Lynch agrees, “There are huge benefits to analysing user behaviour and big data. Data empowers educators to identify learning gaps and track academic progress, allowing them to adapt their pedagogical approach strategically.”
Big data, he continues, can also help to solve big problems such as identifying social issues. “We have the technology to both ask and answer deeper questions surrounding the effectiveness of the education we are offering this next generation and this can be hugely beneficial.”
As long as you know that agreeing to the terms and conditions of a platform often also mean permitting them to share what they gather about you. “There really needs to be better transparency by companies so that users can make informed decisions,” says Lynch.
Schools, then, should be keeping a constant weather-eye on the demands for information. Kingsley draws on the principle that less is decidedly more.
“The strongest products or solutions are those which minimise the demand on data. In an educational context, Data Protection Impact Assessments (DPIAs) are a crucial part of any school’s data protection toolbox, helping identify potential risks and prioritise compliance throughout. Schools should consider what kind of information the product will need, how long it will be retained, and who will have access to it.”
Parent (pester) power
The clear message from all our interviewees is that we’re navigating an age that’s largely unknown for most parents and carers. It’s time they were invited to get their hands on the wheel.
“Whether it be the school or an edtech provider who works with children, they should always involve the parents, too. In every way in society, parents are responsible for their children whilst they are minors, but online, there are many cases where parents have little visibility,” says Lynch.
The data may well be created by the student, but the student isn’t mature enough to properly consider all the consequences, “The school chooses the technology and children then use it, but the parents often don’t know enough about how to get involved – or what they should be monitoring.” Lynch believes that schools and tech providers need to equip parents more so that they can be aware and be part of their child’s digital experiences. “With each playing their part, we can create a better, and safer tomorrow.”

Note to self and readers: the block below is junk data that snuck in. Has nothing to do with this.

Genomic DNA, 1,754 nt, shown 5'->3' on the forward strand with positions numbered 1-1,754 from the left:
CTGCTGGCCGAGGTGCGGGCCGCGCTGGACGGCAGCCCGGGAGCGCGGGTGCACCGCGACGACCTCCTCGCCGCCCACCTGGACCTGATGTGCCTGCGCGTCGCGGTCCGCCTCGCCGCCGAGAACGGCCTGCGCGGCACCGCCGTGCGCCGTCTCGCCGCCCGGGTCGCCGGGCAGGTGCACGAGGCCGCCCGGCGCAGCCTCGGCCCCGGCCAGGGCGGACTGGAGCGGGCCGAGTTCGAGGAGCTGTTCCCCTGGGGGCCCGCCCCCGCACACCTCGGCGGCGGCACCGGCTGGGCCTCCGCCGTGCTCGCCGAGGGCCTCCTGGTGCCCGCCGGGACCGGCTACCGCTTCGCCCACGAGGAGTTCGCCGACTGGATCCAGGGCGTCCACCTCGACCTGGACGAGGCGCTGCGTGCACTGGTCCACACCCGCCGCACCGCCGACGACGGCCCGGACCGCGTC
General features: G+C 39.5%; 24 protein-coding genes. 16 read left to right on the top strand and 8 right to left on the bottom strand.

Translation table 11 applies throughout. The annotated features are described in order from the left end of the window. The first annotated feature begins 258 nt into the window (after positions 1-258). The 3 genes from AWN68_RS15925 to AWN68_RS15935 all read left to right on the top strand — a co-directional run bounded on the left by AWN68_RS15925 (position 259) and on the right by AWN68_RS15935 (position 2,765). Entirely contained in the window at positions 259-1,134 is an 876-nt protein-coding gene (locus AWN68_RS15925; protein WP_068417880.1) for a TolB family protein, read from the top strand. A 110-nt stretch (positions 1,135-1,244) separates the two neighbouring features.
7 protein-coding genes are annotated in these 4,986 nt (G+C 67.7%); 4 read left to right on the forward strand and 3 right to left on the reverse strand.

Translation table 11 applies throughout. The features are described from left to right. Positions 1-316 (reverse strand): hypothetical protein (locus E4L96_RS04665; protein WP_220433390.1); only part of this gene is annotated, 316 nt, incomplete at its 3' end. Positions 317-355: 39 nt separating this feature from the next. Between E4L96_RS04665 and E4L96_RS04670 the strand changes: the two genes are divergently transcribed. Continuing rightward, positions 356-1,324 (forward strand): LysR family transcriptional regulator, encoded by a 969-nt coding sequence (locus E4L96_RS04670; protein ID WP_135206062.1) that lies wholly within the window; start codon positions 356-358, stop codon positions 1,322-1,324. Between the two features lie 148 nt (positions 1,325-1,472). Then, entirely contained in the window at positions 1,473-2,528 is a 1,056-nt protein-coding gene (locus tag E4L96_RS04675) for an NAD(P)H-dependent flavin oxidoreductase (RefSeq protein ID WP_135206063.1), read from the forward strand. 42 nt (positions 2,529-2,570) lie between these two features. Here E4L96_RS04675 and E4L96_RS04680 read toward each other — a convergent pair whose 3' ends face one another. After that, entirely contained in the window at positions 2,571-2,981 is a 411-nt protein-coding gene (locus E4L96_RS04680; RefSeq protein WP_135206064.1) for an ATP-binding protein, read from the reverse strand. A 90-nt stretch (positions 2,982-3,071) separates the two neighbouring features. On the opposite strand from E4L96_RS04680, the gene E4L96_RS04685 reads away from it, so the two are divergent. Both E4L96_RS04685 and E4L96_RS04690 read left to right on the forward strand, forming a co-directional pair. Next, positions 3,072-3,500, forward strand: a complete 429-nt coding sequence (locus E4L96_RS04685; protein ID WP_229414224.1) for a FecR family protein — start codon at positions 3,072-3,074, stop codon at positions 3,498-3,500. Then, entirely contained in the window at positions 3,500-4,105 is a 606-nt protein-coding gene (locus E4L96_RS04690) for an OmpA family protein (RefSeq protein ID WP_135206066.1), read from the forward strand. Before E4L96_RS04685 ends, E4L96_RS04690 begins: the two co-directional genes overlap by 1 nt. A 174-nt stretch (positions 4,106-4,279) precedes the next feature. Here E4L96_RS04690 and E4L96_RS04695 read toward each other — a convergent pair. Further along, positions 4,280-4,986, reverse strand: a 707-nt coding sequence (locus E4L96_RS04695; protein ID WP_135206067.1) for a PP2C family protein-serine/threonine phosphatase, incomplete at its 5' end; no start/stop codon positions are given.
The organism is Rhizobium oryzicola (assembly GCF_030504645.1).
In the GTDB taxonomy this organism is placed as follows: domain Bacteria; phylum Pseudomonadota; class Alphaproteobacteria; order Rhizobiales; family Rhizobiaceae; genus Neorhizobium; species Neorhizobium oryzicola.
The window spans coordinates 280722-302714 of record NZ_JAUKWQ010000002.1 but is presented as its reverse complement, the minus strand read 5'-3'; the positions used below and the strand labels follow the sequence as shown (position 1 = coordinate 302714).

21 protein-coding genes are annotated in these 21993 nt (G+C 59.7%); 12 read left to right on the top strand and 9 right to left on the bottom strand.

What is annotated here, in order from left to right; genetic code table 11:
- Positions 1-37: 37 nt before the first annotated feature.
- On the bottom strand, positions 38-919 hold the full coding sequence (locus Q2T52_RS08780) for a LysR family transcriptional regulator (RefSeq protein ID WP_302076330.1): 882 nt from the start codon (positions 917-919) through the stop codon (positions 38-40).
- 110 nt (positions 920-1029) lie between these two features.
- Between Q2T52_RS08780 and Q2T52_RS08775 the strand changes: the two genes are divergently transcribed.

Kingsley says that schools need to interweave children’s understanding of information, how they interact with their peers and engage with other digital users – and their ability to challenge it. ”This should be par for the course in helping prepare students for the digital age they are growing up in. Of course, the best solutions are those which include parents as part of the learning journey.”
SAFE FROM HARM
Melanie Thomson, online safety representative at RM, says online safeguarding of their charges is a constant source of worry for teachers. There are myriad online ed tech platforms and they aren’t singing from the same hymn sheet when it comes to how to teach, and prepare kids for an increasingly dual future in which the real and the virtual weave a confusing web.
“Educating children in an age-appropriate way about what type of personal information to avoid sharing online, how to ensure their privacy and security settings on social media platforms are sufficient and understanding that not everyone and everything online is reliable and trustworthy, are vital in helping young people navigate the digital landscape safely.”
Melanie says there’s real urgency for schools and tech providers to collaborate for a better internet. And it’s essential, she says, that parents and carers are brought into that conversation, too.
“Many devices used by children at school have online filtering and monitoring controls to help shield them from inappropriate content and flag up potential concerns. Similar software can be installed on devices that are used by children at home. It is common, of course, for children to use family or personal devices in the home for remote learning as well as for entertainment. This is why providing advice or links to training resources can be invaluable in empowering parents and carers to navigate parental controls and have conversations with their children about their experiences of the online world.”
The most crucial aspect of keeping children safe online is to educate them to be digitally literate. Children are adept at using technology, but their ability to use it wisely and keep themselves safe online is still very much in development and it’s our, grown-up responsibility to view guiding that development as being as important teaching about road safety and “stranger danger”.
“As in the African proverb,” quotes Melanie, “‘it takes a village to raise a child’; everyone has a role to play in creating and maintaining a better online world.”